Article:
Last summer my friend Henry Gargan became obsessed with birds. Everywhere I went with it – on a walk in the park, downtown or even in a car – became a birding expedition. The bird on the sign must have been spotted. That strange call – a wood thrush or a hermit thrush? You had to listen and see. It was as if Henry’s very world had sprouted wings and started to take flight.
What started out as an occasional distraction from Henry’s job has turned into a complete fixation. And he liked it. Being around him when his eyes lit up with a flash of brown feathers, you couldn’t help but love him too. But where does this interest come from?
According to Henry, this was from a mobile phone app called eBird. He first downloaded the app last summer to help identify birds he saw through his window as he suffered from a Zoom meeting after a Zoom meeting during the COVID lockdown. At the time, he didn’t think much about it. But soon Henry wondered about bird calls, proudly adding new species to his “life list” and meeting eBirder friends in the woods to find the first spring migrants.
Henry Gargan listens to bird calls on his phone via eBird. (Credit: Bradley Allf)
eBird is one of many citizen science projects that involve volunteers, including people with no scientific background, to explore their world and collect observations. These projects clearly have a profound impact on the lives of people like Henry. I’m part of a research team trying to understand this impact through a new citizen science project called SciQuest.
Connect to our planet with citizen science
Henry’s life changed in a positive and fundamental way last year thanks to a citizen science project. This drastic transition raises fascinating questions for me as a researcher studying the phenomenon of citizen science. For decades, we’ve known that data shared with scientists by members of the public can be a huge boon to researchers. Less is known about what citizen science does for the volunteers.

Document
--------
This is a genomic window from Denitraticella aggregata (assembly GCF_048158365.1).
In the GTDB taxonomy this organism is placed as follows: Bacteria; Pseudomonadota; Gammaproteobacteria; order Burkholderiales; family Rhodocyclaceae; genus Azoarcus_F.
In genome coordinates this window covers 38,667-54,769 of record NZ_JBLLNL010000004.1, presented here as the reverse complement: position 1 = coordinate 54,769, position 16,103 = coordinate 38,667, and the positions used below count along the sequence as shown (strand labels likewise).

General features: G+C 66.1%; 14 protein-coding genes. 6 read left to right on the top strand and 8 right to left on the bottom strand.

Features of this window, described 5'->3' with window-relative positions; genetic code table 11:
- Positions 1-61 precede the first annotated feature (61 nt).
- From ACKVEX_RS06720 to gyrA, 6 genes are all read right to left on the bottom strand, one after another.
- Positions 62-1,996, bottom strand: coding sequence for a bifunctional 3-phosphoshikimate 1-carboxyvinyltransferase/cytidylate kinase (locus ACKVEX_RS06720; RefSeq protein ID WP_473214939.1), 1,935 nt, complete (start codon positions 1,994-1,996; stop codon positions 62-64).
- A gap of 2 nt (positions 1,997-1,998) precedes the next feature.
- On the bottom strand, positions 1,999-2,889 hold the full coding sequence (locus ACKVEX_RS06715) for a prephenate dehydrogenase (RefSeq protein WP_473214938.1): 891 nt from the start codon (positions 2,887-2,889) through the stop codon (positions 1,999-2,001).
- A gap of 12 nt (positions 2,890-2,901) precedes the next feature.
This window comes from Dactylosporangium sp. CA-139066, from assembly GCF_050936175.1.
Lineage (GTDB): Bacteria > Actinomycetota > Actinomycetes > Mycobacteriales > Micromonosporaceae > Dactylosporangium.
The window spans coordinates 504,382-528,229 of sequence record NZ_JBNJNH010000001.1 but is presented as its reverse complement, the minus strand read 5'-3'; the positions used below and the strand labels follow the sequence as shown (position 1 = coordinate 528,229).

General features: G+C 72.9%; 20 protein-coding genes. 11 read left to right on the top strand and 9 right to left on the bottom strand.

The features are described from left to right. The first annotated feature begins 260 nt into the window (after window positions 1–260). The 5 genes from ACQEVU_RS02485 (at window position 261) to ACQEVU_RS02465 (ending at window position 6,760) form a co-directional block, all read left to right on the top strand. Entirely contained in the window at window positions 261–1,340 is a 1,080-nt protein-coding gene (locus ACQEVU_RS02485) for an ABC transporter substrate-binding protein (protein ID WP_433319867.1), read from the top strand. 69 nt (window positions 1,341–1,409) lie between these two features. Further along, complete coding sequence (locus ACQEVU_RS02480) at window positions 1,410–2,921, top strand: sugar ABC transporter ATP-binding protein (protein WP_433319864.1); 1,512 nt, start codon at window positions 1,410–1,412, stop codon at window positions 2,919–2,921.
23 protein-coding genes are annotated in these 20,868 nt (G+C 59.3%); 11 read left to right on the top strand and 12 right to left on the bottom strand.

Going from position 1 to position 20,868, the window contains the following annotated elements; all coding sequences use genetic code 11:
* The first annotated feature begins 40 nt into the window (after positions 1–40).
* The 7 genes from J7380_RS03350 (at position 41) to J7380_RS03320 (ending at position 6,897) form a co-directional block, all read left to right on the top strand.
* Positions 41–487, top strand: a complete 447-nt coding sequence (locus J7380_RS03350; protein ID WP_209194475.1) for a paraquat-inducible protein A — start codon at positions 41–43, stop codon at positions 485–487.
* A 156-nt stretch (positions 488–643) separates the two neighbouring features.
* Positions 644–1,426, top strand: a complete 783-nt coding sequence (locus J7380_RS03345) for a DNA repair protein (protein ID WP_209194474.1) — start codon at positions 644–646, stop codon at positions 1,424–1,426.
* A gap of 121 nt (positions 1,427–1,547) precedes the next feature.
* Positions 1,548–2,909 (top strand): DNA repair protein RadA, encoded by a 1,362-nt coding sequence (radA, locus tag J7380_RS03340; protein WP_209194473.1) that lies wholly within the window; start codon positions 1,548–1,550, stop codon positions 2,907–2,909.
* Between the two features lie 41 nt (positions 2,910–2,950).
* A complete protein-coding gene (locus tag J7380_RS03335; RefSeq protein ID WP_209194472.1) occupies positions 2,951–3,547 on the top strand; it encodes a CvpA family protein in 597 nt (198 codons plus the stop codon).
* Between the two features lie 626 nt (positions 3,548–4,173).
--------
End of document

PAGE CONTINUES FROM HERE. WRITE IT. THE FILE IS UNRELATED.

That’s why we launched SciQuest, a citizen science project on citizen science. The aim of the project is to assess the exact impact of citizen science on the lives of people like Henry. What we are discovering through SciQuest will help us make better decisions about the next steps for citizen science as it becomes a truly global phenomenon.
A screenshot of the SciQuest project.
One of my main interests as a scientist is how our experiments shape the way we tackle environmental problems. For example, we know that astronauts, upon seeing Earth from space surrounded by a vast black sea – a stark reminder that “there is no planet B” – become dedicated to the protection of this planet when they get home.
Could citizen science have a similar impact on people? After all, citizen science activities also encourage people to take a closer look at Earth, take a step back from their daily lives, and watch, measure, listen, and record. But even though few of us will be lucky enough to get on a space shuttle, citizen science can be done by just about anyone.
Some studies seem to suggest that citizen science does indeed have an effect on how participants interact with their world. For example, joining biodiversity-focused projects like eBird or “The large number of butterflies”Is linked to learning something new about wildlife, gaining a better appreciation of nature and becoming more involved in conservation activities. But there is still a lot to learn about how important these changes are to people, and how they might happen.
Understand the why
Take Henry, for example. How did her experience on eBird turn birdwatching from a weekend fad into a lifelong passion?
One hypothesis concerns motivations. According to social science theory, the things we do mean more to us if we are “internally” motivated to do them. It means doing something because we think it’s fun or important, whether it’s reading a book or exercising. Conversely, when we go, say, run just because a trainer told us to or because we want to impress someone else, we are unlikely to keep in the habit when this external pressure will disappear.